Channelpedia

PubMed 21224218


Referenced in Channelpedia wiki pages of: none

Automatically associated channels: Kv10.1



Title: A Stretch-Dependent Potassium Conductance (TREK-1)and Its Function in Murine Myometrium.

Authors: Kevin Mongahan, Salah A Baker, Laura Dwyer, William C Hatton, Kyung Sik Park, Kenton M Sanders, Sang Don Koh

Journal, date & volume: , 2011 Jan 10 , ,

PubMed link: http://www.ncbi.nlm.nih.gov/pubmed/21224218


Abstract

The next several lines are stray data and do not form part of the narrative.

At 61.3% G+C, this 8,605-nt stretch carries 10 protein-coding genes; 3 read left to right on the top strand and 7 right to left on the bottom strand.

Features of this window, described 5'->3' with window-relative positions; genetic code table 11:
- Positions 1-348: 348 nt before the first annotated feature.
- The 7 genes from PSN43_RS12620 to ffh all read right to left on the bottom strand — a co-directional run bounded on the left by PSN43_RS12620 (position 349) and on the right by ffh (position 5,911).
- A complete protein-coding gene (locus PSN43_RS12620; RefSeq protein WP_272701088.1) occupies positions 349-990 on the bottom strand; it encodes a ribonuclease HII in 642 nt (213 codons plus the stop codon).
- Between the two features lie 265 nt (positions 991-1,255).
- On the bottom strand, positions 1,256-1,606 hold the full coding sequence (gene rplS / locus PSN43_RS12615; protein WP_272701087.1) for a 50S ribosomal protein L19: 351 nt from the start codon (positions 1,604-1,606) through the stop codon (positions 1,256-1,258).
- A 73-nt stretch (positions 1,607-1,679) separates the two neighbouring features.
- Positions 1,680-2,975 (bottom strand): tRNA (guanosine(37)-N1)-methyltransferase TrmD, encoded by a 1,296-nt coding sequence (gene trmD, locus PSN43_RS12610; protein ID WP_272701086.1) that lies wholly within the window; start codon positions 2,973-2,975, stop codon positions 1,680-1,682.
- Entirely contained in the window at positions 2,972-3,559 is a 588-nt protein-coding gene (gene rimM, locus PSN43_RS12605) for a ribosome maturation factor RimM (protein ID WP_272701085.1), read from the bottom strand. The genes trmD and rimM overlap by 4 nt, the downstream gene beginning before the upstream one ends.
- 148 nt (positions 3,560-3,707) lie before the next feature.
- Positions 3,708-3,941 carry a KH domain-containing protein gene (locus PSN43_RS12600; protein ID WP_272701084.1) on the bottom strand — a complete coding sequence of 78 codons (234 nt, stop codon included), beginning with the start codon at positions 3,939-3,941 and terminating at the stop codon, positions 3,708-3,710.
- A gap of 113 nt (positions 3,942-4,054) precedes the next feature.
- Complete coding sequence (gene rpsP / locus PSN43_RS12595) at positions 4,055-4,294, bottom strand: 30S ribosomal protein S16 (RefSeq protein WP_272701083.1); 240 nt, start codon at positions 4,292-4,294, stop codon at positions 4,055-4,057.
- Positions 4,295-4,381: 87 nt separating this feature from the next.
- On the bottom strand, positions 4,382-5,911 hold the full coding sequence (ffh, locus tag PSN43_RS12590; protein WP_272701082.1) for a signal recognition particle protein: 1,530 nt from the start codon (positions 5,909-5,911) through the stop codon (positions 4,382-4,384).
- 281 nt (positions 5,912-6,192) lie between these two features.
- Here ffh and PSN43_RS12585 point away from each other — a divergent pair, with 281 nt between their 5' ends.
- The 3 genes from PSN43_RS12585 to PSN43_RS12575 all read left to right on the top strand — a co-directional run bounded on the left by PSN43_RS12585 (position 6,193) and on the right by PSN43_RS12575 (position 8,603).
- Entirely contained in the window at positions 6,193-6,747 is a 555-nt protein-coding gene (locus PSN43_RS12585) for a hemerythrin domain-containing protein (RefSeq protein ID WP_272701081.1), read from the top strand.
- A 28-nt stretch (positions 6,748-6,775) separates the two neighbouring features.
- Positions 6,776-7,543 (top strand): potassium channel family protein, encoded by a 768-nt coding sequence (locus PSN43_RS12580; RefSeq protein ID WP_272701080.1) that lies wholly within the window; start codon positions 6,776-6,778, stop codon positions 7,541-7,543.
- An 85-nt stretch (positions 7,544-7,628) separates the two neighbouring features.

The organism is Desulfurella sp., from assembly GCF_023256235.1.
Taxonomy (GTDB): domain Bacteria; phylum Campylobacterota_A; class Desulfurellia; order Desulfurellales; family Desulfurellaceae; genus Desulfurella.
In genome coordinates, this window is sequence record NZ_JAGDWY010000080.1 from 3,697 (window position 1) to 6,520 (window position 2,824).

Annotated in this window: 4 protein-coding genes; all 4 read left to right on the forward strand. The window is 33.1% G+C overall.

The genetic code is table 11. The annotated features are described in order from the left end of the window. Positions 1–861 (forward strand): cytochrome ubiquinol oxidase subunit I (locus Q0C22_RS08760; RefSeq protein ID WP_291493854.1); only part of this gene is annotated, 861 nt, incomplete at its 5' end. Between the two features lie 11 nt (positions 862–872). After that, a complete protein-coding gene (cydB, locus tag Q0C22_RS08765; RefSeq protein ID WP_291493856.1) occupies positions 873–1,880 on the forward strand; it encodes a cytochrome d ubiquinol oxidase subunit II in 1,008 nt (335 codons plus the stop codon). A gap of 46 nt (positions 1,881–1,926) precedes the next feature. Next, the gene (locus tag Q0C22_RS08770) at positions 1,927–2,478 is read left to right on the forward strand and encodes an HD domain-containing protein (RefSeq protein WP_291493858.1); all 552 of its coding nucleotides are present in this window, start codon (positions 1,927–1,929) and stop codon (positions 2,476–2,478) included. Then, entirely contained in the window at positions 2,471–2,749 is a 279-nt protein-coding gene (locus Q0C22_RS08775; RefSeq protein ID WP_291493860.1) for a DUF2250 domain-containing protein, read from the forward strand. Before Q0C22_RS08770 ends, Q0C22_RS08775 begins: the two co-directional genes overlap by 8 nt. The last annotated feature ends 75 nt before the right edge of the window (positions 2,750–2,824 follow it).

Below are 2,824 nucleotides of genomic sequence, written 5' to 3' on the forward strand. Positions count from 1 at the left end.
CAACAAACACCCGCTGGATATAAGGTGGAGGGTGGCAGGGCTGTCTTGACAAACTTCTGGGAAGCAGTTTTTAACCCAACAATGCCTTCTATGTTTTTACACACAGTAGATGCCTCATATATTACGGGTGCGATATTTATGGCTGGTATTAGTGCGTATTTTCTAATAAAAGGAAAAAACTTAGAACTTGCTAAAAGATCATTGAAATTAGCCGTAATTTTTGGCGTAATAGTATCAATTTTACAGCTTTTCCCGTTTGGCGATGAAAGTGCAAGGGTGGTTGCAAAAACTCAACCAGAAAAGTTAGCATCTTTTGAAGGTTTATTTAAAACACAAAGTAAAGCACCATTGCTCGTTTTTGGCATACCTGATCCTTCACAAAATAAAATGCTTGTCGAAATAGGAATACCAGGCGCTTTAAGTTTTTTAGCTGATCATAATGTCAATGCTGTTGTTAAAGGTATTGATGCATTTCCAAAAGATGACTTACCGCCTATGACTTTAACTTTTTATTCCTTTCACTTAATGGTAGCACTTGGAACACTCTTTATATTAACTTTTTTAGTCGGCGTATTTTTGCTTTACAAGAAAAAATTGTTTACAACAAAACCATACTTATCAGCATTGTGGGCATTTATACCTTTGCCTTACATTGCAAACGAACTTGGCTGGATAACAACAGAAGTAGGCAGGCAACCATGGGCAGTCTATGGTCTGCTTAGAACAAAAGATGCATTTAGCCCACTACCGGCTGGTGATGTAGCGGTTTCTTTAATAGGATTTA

Smooth muscle of the uterus stays remarkably quiescent during normal pregnancy to allow sufficient time for development of the fetus. At present the mechanisms leading to uterine quiescence during pregnancy and how the suppression of activity is relieved at term are poorly understood. Myometrial excitability is governed by ion channels, and a major hypothesis regarding the regulation of contractility during pregnancy has been that expression of certain channels is regulated by hormonal influences. We have explored the expression and function of stretch-dependent K+ (SDK) channels, which are likely to be due to TREK channels, in murine myometrial tissues and myocytes using PCR, Western blots, patch clamp, intracellular microelectrode and isometric force measurements. TREK-1 is more highly expressed than TREK-2 in myometrium, and there was no detectable expression of TRAAK. Expression of TREK-1 transcripts and protein was regulated during pregnancy and delivery. SDK channels were activated in response to negative pressure applied to patches. SDK channels were insensitive to a broad-spectrum of K+ channel blockers, including tetraethylammonium and 4-aminopyridine, and insensitive to intracellular Ca2+. SDK channels were activated by stretch and arachidonic acid and inhibited by reagents that block TREK-1 channels, l-methionine and/or methioninol. Our data suggest that uterine excitability and contractility during pregnancy is regulated by the expression of SDK/TREK-1 channels. Up-regulation of these channels stabilizes membrane potential and controls contraction during pregnancy and down-regulation of these channels induces the onset of delivery.